8721 | An 'impredicative' definition seems circular, because it uses the term being defined |
Full Idea: An 'impredicative' definition is one that uses the terms being defined in order to give the definition; in some way the definition is then circular. | |
From: Michèle Friend (Introducing the Philosophy of Mathematics [2007], Glossary) | |
A reaction: There has been a big controversy in the philosophy of mathematics over these. Shapiro gives the definition of 'village idiot' (which probably mentions 'village') as an example. |
8680 | Classical definitions attempt to refer, but intuitionist/constructivist definitions actually create objects |
Full Idea: In classical logic definitions are thought of as revealing our attempts to refer to objects, ...but for intuitionist or constructivist logics, if our definitions do not uniquely characterize an object, we are not entitled to discuss the object. | |
From: Michèle Friend (Introducing the Philosophy of Mathematics [2007], 2.4) | |
A reaction: In defining a chess piece we are obviously creating. In defining a 'tree' we are trying to respond to fact, but the borderlines are vague. Philosophical life would be easier if we were allowed a mixture of creation and fact - so let's have that. |
3678 | Reductio ad absurdum proves an idea by showing that its denial produces contradiction |
Full Idea: Reductio ad absurdum arguments are ones that start by denying what one wants to prove. We then prove a contradiction from this 'denied' idea and more reasonable ideas in one's theory, showing that we were wrong in denying what we wanted to prove. | |
From: Michèle Friend (Introducing the Philosophy of Mathematics [2007], 2.3) | |
A reaction: This is a mathematical definition, which rests on logical contradiction, but in ordinary life (and philosophy) it would be enough to show that denial led to absurdity, rather than actual contradiction. |
8705 | Anti-realist see truth as our servant, and epistemically contrained |
Full Idea: For the anti-realist, truth belongs to us, it is our servant, and as such, it must be 'epistemically constrained'. | |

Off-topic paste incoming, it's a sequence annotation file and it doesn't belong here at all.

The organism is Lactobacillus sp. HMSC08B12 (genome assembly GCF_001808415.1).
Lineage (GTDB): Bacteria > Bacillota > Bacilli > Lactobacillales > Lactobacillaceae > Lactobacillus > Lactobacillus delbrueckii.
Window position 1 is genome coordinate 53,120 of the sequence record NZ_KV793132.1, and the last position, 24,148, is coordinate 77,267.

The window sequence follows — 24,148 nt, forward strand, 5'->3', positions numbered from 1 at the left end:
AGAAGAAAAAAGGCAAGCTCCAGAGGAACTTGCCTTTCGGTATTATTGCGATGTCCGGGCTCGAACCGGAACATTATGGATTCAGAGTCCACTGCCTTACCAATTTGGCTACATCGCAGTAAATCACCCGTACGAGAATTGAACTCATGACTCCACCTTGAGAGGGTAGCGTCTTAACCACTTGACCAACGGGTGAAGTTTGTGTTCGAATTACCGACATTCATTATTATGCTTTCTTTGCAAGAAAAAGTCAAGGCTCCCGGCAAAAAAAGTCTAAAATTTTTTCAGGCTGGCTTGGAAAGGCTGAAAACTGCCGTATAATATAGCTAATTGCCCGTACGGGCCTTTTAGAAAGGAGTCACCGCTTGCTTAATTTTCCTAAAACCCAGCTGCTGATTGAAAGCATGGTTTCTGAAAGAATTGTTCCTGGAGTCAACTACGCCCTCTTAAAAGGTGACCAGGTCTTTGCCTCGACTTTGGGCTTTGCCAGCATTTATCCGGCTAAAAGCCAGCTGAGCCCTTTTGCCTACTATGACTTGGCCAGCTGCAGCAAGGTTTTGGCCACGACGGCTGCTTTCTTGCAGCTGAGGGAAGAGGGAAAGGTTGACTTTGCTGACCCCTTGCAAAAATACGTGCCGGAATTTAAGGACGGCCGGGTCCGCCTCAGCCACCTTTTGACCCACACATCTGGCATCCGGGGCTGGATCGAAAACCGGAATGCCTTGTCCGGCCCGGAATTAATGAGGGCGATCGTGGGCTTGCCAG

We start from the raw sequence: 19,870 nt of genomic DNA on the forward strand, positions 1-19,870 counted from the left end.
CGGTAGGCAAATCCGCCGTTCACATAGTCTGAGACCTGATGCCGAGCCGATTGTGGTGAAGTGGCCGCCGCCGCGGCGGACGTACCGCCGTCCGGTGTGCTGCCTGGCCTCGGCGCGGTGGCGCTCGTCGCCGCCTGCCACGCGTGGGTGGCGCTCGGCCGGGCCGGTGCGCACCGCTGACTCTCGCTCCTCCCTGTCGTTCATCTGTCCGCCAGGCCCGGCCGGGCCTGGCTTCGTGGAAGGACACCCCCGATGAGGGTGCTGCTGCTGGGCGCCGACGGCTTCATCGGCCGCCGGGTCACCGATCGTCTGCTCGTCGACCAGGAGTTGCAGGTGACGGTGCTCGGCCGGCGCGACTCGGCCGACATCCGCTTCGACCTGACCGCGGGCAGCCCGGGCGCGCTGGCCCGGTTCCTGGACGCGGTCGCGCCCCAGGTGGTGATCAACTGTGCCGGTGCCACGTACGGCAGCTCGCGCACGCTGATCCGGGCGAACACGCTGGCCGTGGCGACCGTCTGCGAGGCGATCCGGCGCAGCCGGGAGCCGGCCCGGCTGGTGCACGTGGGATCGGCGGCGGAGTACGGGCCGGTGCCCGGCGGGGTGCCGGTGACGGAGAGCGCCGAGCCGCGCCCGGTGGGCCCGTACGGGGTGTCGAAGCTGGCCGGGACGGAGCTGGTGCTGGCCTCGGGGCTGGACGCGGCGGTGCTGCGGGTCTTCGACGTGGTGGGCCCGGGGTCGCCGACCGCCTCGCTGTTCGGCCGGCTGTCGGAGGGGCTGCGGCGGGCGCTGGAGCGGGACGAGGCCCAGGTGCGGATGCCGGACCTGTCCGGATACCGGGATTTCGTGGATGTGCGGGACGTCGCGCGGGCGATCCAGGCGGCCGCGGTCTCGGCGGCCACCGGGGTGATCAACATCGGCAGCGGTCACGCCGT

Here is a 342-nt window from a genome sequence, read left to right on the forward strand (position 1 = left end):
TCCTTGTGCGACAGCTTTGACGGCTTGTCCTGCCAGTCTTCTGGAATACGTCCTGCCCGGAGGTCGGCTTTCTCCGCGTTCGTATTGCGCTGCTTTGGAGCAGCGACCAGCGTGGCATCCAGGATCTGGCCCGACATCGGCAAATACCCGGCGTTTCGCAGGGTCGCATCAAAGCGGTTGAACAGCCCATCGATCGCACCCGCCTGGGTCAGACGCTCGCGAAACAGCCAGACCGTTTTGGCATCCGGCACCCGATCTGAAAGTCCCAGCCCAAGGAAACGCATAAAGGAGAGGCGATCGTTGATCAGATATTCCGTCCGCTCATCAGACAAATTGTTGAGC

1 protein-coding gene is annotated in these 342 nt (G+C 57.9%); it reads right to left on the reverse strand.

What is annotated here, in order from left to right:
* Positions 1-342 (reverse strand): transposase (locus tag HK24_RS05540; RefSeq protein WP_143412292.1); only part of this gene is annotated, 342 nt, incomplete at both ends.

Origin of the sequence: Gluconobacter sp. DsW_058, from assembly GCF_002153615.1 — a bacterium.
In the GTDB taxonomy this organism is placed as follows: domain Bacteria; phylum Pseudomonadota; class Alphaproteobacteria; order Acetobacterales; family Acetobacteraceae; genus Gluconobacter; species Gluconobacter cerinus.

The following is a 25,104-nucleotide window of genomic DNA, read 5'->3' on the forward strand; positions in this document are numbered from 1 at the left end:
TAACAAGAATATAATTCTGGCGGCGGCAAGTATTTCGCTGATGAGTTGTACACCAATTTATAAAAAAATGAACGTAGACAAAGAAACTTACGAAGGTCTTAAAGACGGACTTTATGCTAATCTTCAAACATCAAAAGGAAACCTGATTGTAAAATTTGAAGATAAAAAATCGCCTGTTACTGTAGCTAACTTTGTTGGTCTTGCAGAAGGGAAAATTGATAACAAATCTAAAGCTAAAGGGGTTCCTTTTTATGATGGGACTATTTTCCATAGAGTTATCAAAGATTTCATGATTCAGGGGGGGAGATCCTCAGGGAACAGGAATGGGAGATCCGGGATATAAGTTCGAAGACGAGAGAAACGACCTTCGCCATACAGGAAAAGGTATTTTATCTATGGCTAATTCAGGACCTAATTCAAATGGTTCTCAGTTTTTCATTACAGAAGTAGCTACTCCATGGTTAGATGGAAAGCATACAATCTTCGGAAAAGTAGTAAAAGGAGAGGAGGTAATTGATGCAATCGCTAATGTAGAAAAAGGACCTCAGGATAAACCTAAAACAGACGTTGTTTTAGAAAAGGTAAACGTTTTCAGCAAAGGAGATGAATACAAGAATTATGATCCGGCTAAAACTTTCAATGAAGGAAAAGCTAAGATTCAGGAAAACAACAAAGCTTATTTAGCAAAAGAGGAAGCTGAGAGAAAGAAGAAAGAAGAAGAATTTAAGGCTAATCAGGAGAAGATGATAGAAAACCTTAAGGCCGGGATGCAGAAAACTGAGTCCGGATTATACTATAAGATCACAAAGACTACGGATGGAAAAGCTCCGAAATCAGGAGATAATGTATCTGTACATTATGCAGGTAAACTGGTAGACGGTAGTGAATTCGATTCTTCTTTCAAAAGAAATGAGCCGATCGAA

From: Michèle Friend (Introducing the Philosophy of Mathematics [2007], 5.1) | |
A reaction: Put as clearly as this, it strikes me as being utterly and spectacularly wrong, a complete failure to grasp the elementary meaning of a concept etc. etc. If we aren't the servants of truth then we jolly we ought to be. Truth is above us. |
8713 | In classical/realist logic the connectives are defined by truth-tables |
Full Idea: In the classical or realist view of logic the meaning of abstract symbols for logical connectives is given by the truth-tables for the symbol. | |
From: Michèle Friend (Introducing the Philosophy of Mathematics [2007]) | |
A reaction: Presumably this is realist because it connects them to 'truth', but only if that involves a fairly 'realist' view of truth. You could, of course, translate 'true' and 'false' in the table to empty (formalist) symbols such a 0 and 1. Logic is electronics. |
8708 | Double negation elimination is not valid in intuitionist logic |
Full Idea: In intuitionist logic, if we do not know that we do not know A, it does not follow that we know A, so the inference (and, in general, double negation elimination) is not intuitionistically valid. | |
From: Michèle Friend (Introducing the Philosophy of Mathematics [2007], 5.2) | |
A reaction: That inference had better not be valid in any logic! I am unaware of not knowing the birthday of someone I have never heard of. Propositional attitudes such as 'know' are notoriously difficult to explain in formal logic. |
8694 | Free logic was developed for fictional or non-existent objects |
Full Idea: Free logic is especially designed to help regiment our reasoning about fictional objects, or nonexistent objects of some sort. | |
From: Michèle Friend (Introducing the Philosophy of Mathematics [2007], 3.7) | |
A reaction: This makes it sound marginal, but I wonder whether existential commitment shouldn't be eliminated from all logic. Why do fictional objects need a different logic? What logic should we use for Robin Hood, if we aren't sure whether or not he is real? |
8665 | A 'proper subset' of A contains only members of A, but not all of them |
Full Idea: A 'subset' of A is a set containing only members of A, and a 'proper subset' is one that does not contain all the members of A. Note that the empty set is a subset of every set, but it is not a member of every set. | |